When You Feel Sick Focus on What You Do Want

Recently, I was deeply inspired by a good friend who had been painfully sick for the past two weeks.  As she talked, I could feel that she was deeply appreciative to be feeling better.  She actually seemed to be basking in her renewed feeling of well-being.

And as for the last few weeks of her life, was she bitter that she had had to endure tremendous pain? Was she angry that she had to take two weeks off work and participating in the activities she loved?  Amazingly not!  Her attitude was quite the opposite.  She was grateful that she had had the chance to catch up on lots of reading and journaling and highly appreciative that so many people had supported her when she was ill. What a refreshing perspective!

When we are physically ill, we almost always have some mental perspective on it.  My perspective whether I have a stuffy nose, a skinned up knee or something more major is almost always, “I don’t want to be sick” and “I don’t want to waste time being sick.”

I doubt I’m at all unique in either of these perspectives.  In fact, I bet those two statements are actually something most of the world would agree upon.

Inspired by my friend’s example, it occurs to me that adding more words to those “I don’t want” statements can powerfully change our perspective on being sick.  The phrase we could add to these “I don’t want” statements might be, “so what I do want is.”  And then we have the opportunity to fill in the blank.   An example of this addition is, “I don’t want to be sick, so what I do want is to be healthy.

When you make the “so what I do want” addition to your thoughts and conversations when you are sick, you immediately begin to turn your thoughts and emotions from being sick towards being well.  This switch motivates you to focus on your method of recovery, on being in good humor (and even having fun) and on being appreciative of the people around you as you recover.

While saying the words, “so what I do want is” and filling in the blank when you are sick doesn’t instantly take away your illness or pain, or substitute for any other medical or healing modality, it does afford you the capacity to see beyond the present circumstance of your illness.  With this capacity, you begin to move your thoughts towards the renewed health that you want and to even enjoy the process.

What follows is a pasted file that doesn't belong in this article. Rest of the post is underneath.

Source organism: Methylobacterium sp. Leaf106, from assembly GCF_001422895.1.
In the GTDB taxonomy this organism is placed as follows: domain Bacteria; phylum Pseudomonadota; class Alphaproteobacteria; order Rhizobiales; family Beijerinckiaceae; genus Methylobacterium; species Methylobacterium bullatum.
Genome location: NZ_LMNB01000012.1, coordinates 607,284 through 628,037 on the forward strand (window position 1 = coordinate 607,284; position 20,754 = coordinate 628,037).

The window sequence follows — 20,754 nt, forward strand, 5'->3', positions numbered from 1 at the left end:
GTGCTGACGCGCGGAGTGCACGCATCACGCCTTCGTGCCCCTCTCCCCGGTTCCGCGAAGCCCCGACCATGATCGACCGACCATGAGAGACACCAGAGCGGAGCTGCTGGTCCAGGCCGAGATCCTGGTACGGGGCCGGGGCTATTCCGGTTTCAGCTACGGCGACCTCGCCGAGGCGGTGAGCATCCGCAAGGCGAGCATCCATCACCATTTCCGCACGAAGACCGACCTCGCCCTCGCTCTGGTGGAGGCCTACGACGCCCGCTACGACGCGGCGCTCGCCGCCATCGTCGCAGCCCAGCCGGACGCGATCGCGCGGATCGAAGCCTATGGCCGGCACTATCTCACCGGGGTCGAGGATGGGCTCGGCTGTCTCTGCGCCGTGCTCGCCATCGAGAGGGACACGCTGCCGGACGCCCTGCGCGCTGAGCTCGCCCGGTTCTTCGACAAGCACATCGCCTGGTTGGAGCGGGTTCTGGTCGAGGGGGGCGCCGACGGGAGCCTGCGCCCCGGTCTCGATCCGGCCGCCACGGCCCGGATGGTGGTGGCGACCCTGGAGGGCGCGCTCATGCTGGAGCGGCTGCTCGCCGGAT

Game of the Day

Put this blog post in your mental medicine cabinet and take it out whenever you need it.

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The Heroism of Saying YES!

The ability to say “YES” is a powerful tool for bringing fun, excitement and joy into lives.

To illustrate what I mean, let’s say we are at Disney Land.  We could walk around all day saying “NO” to going on every single ride, “NO” to stopping in every shop, and “no” to eating at each snack stand.  At the end of the day, how would we feel?  We would be hot, sweaty, tired, cranky and out the price of admission.

If on the hand, we say “YES” to the rides, “YES” to going into the shops and “YES” to eating lunch and snacks, we would leave Disney Land full of feelings of fun, excitement and joy.  In fact, we want to come back tomorrow, the next day, and the next.

In the Disney example, it is easy to see the power and thrill of saying, “YES.”  Yet when it comes to achieving the Beyond-Our-Comfort-Zone Extraordinary Results we want in life, I have found it is often tempting to say “NO!”

Why would we say “NO!” to the excitement and wonder of what we can create?

In a quote that gives me goose bumps every time I read it, Marianne Williamson gives us profound insight into this question.   She states, “Our deepest fear is not that we are inadequate.  Our deepest fear is that we are powerful beyond measure.  It is our light, not our darkness that most frightens us.  We ask Who am I to be brilliant, gorgeous, talented, fabulous…”

So sometimes we say “NO” to our dreams and what we truly want to achieve.  For example, I’ve wanted to write a blog for years, but kept saying “NO.”

Our “YES’s” move us beyond the fear Williamson is talking about, beyond our comfort zones.

Later on in her quote, Williamson declares, “We are all meant to shine, as children do…” We have the capacity to find the activities we can say “YES” to.

Williamson ends her quote with “And as we let our own light shine, we unconsciously give other people permission to do the same.  As we are liberated from our own fear, our presence automatically liberates others.”

Every time “we let our own light shine,” we are engaged in a heroic act!

Let us all inspire each other to tend to our light.  Let’s do this by each day seizing the opportunities and engaging in the activities we can give a Heroic YES! to.

Game of the Day

 What can you say a Heroic YES! to today?

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Jason Freeman is a professional writer, and a one-of-a-kind public speaker.  He is the founder and CEO of Heroic Yes! Productions. Jason has an MFA in Poetry from the University of Nebraska.  He knows the pain of perceiving one’s life through a lens of limitation and also the thrill of moving beyond that mindset.  For more information on Jason’s powerful message, go to www.HeroicYesProductions.com.